6 dead from New Zealand volcano as helpers describe horror
A man places a bouquet to a fence on the waterfront in Whakatane, New Zealand, Tuesday, Dec. 10, 2019. Unstable conditions hampered rescue workers from searching for at least eight people missing and feared dead after a volcano off the New Zealand coast erupted on Monday Dec 9 in a towering blast of ash and scalding steam while dozens of tourists explored its moon-like surface. Five deaths have been confirmed. (AP Photo/Mark Baker)
Nick Perry, The Associated Press
Published Tuesday, December 10, 2019 5:56AM EST
Last Updated Tuesday, December 10, 2019 10:24AM EST
WHAKATANE, New Zealand -- Survivors of a powerful volcanic eruption in New Zealand ran into the sea to escape the scalding steam and ash and emerged covered in burns, say those who first helped them.
The accounts Tuesday came as some relatives were forced to continue waiting for news of their loved ones, with authorities deciding it remained too dangerous for crews to land on the island and remove bodies.
Six deaths were confirmed after Monday's eruption of the White Island volcano. Five people died at the time of the blast or soon after, while a sixth person died Tuesday night at an Auckland hospital.
Another eight people are believed to have died, with their bodies remaining on the ash-covered island for now.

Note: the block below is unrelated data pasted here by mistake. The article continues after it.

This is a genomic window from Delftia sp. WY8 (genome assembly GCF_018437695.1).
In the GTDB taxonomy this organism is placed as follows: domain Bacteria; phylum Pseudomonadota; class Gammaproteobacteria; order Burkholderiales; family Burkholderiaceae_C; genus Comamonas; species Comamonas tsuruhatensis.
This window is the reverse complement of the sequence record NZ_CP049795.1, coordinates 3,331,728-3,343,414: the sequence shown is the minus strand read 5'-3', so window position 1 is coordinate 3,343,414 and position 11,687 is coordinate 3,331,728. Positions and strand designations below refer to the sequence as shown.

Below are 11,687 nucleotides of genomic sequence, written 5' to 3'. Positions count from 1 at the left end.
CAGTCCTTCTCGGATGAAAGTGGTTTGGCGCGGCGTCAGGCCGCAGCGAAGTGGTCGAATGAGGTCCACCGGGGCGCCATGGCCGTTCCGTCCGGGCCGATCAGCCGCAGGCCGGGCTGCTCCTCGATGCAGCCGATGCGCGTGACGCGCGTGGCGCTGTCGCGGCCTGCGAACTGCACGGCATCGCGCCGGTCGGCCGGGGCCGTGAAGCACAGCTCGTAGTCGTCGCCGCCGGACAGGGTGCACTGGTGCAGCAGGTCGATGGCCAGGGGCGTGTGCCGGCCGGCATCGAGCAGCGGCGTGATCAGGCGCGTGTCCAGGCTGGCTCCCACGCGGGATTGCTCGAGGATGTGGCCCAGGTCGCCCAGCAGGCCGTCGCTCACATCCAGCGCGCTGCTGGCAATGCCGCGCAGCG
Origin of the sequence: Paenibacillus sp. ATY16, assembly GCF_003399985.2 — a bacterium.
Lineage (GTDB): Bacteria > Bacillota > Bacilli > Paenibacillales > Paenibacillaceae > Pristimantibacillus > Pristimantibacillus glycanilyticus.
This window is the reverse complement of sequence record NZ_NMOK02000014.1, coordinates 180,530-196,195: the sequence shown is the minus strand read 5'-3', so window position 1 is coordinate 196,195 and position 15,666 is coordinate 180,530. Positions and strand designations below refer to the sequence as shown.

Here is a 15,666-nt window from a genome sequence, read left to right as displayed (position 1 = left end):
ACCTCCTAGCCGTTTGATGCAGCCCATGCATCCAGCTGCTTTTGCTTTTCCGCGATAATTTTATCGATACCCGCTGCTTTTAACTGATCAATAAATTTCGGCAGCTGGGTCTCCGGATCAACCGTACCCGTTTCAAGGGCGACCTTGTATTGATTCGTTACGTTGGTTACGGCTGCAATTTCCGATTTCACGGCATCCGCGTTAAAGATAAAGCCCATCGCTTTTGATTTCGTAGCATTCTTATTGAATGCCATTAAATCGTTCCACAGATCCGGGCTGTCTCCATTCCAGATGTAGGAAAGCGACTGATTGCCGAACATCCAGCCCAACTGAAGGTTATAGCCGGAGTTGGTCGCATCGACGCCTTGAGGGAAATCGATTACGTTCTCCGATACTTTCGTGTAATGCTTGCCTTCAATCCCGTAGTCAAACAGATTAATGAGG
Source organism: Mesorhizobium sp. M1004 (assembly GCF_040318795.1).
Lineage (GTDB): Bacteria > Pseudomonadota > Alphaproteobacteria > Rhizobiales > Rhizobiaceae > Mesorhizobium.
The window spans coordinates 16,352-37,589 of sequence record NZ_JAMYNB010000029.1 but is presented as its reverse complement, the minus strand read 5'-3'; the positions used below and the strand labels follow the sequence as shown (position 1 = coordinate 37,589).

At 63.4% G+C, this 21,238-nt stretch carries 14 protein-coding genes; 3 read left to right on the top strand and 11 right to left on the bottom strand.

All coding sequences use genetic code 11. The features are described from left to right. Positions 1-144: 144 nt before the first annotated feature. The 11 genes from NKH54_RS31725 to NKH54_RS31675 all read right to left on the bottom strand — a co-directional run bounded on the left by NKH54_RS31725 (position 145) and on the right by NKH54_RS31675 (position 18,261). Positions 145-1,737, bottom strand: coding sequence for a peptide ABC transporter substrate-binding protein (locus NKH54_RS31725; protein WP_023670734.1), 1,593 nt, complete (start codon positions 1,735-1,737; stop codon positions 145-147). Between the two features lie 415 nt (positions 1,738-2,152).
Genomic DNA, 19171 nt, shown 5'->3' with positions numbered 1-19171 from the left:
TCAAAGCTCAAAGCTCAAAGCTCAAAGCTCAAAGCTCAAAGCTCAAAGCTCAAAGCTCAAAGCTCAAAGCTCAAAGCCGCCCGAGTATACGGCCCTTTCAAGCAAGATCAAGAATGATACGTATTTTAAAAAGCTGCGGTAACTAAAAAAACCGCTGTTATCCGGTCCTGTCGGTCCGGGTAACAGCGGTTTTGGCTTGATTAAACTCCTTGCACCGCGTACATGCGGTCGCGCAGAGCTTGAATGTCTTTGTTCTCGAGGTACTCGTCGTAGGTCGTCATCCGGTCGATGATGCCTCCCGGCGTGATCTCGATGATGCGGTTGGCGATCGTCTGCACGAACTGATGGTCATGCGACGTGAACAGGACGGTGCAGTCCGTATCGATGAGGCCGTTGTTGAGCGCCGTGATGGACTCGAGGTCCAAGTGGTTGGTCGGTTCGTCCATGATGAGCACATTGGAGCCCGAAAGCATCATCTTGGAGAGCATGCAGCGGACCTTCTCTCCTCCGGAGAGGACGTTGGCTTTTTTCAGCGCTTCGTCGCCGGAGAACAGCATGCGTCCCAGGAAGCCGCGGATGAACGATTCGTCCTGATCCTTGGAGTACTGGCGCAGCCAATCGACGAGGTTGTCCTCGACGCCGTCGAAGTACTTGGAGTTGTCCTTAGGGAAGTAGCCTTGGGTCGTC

Experts said there was a 50 per cent chance of another small eruption within a day and rescue teams didn't want to take any chances. Police said they planned to send up drones to measure whether gas levels were safe.
The tragedy will have an ongoing effect on the town of Whakatane, which road signs tout as the gateway to White Island. As well as being an important tourist draw for the 20,000 people who live here, the volcano has an almost mystical significance, its regular puffing a feature of the landscape.
Whether the island will ever host tourists again remains uncertain after the horrific tragedy that unfolded when the volcano exploded a little after 2 p.m. Monday.
Geoff Hopkins was in a boat offshore after visiting the island with his daughter, the tour a 50th birthday present for him. He told the New Zealand Herald the eruption at first looked beautiful but quickly turned menacing.
As injured people were transported onto their boat screaming in pain, Hopkins and his daughter Lillani poured fresh water onto them, cut them out of their clothes and tried to keep them calm.
He told the Herald they were “horrifically” burned on their exposed skin and faces, even under their clothes.
In all, police believe there were 47 visitors on the island at the time. They say 24 were Australian, nine were American and five were New Zealanders. Others were from Germany, Britain, China and Malaysia. Many were passengers aboard the Royal Caribbean cruise ship Ovation of the Seas.
About 30 of the survivors remained hospitalized on Tuesday, many flown to burn units around the country. The first confirmed death was of a local man, Hayden Marshall-Inman, a guide who had shown tourists around the island.